Melting Ice Gives Birth to a Strange New World.docx

Normally these lilies are found at depths of 2000

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urchins – to adapt to the relative shallows of the Larsen seabed. Normally, these lilies are found at depths of 2,000 meters. The scientists also saw minke whales and rare beaked whales moving close to the edge of the pack ice that had been exposed by the lost ice shelves, said Dr Meike Scheidat, a German scientist on the team. ‘It was surprising how fast such a new habitat was used and colonized by minke whales in considerable densities. They indicate that the ecosystem in the water column changed considerably.’ E One overwhelming conclusion from the expedition was that the marine ecosystem was in a state of flux after the changes in the space of just 10 years. ‘The collapse of the Larsen shelves may tell us about impacts of climate-induced changes on marine biodiversity and the functioning of the ecosystem,’ Dr Gutt said. ‘Until now, scientists have glimpsed life under Antarctica’s ice shelves only through drill holes. We were in the unique position to sample wherever we wanted in the marine ecosystem considered one of the least disturbed by humankind anywhere on the planet. F The Larsen shelves were attached to the Antarctic peninsula, one of the fastest-warming regions, with temperatures 25°C higher than 60 years ago. Since 1974, some 13,500sq km of ice shelves, which are attached to the mainland but float on the sea, have disintegrated in the Antarctic peninsula. Scientists fear more ice-shelf disintegration could lead to the rapid loss of glaciers and ice sheets from the continental mainland, and a consequent rise in global sea levels. G Dr Gutt said one question the scientists wanted to answer is whether the massive movements of ice were detrimental to the life forms on the seabed. ‘During the disintegration of the shelves, many icebergs caved, and the question arises whether grounding icebergs only devastate life at the sea floor or whether such disturbance contributes to a high biodiversity. Iceberg disturbance was much more obvious north of the Larsen A and B areas where icebergs typically run aground. At depth of 100 meters, we saw fresh ice scour-marks everywhere and early stages of marine life recolonisation but no mature community. At about 200 m, we discovered a mosaic of life in different stages of recolonisation.’ The scientists also found small clusters of dead clamshells littering a dark area of the seabed which was probably the site of a mineral-rich ‘cold seep’, spewing methane and sulphide, which had fertilized the region then petered out and starved the surround life forms.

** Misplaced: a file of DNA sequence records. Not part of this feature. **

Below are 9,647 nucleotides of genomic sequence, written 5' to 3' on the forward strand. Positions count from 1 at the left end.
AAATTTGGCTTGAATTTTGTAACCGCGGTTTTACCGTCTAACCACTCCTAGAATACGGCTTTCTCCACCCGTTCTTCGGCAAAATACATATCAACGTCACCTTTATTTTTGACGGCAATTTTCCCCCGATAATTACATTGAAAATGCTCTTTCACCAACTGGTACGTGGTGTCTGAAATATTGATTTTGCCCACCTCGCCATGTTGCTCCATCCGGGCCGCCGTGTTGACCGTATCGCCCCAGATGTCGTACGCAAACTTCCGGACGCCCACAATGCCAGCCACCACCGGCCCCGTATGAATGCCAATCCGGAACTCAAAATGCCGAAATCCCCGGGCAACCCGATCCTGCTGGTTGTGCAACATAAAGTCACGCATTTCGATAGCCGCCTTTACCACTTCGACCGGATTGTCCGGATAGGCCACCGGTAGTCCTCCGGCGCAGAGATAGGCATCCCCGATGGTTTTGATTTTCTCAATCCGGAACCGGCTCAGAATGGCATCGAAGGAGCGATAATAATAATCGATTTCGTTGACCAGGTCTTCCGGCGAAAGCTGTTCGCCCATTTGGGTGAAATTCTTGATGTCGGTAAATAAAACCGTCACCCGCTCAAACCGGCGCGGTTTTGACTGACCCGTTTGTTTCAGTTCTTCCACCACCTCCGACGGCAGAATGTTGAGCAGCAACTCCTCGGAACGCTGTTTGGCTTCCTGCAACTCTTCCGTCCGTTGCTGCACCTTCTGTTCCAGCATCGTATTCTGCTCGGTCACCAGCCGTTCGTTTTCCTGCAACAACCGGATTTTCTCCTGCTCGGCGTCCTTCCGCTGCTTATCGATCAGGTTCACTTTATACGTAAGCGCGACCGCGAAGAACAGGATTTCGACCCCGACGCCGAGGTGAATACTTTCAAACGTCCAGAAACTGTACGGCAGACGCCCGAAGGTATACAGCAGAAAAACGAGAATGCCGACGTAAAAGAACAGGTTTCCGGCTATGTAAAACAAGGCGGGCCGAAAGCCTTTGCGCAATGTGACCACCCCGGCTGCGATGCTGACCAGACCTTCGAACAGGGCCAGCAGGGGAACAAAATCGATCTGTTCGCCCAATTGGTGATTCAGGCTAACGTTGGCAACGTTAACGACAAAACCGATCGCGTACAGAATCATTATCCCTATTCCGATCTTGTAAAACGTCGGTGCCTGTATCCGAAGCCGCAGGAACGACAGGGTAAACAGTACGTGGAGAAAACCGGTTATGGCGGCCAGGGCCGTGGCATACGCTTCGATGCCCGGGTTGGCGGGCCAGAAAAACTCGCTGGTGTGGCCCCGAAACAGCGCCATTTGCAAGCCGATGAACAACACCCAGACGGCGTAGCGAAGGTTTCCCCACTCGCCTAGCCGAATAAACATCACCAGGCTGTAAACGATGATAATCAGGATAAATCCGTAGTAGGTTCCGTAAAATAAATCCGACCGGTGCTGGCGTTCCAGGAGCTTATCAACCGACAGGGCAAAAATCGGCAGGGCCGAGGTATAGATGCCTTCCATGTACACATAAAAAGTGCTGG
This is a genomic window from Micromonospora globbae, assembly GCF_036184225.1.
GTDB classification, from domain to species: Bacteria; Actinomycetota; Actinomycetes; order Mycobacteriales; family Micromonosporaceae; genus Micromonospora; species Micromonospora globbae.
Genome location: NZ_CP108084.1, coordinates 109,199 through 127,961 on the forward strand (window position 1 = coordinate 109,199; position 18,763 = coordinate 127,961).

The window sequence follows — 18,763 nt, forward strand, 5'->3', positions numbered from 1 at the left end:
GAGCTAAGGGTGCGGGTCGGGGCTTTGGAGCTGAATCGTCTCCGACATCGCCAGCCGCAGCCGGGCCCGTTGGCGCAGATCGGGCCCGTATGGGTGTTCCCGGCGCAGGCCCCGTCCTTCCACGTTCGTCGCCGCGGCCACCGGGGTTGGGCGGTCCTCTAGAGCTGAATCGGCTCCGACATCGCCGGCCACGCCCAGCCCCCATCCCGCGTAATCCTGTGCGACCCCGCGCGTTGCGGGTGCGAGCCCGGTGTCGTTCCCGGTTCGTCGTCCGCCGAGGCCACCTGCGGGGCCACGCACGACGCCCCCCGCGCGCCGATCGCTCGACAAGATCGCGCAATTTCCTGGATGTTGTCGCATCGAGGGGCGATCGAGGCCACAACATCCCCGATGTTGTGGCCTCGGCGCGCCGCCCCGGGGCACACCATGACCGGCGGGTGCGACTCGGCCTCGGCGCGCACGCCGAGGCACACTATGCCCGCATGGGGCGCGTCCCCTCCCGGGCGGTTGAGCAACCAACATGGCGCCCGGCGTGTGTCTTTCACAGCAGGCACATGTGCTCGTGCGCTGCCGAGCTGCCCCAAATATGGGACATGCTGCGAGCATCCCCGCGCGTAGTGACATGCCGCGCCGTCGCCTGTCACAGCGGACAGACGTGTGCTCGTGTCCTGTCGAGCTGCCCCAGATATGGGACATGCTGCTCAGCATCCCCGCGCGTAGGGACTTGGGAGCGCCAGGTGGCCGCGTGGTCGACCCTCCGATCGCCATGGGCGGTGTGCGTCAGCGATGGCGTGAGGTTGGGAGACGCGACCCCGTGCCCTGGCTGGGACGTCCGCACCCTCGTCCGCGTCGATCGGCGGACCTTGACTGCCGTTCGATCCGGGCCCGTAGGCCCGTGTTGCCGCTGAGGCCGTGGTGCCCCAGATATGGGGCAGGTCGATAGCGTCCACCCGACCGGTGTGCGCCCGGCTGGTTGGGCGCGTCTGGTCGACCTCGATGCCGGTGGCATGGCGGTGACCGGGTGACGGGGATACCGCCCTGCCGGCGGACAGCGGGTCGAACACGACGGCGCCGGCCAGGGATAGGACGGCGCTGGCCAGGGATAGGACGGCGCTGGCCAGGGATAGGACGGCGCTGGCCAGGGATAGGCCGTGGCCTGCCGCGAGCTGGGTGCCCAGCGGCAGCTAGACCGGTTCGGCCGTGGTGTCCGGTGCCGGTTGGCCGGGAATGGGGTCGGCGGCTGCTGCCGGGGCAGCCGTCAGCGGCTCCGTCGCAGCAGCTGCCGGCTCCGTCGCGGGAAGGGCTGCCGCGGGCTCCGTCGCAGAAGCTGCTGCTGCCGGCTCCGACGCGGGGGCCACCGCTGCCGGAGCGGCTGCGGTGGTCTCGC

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The reading passage has seven paragraphs, A-G. Choose the correct heading for paragraphs, A-G.
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  • Winter '13
  • 121
  • Oceanography, Ice shelf, Larsen Ice Shelf

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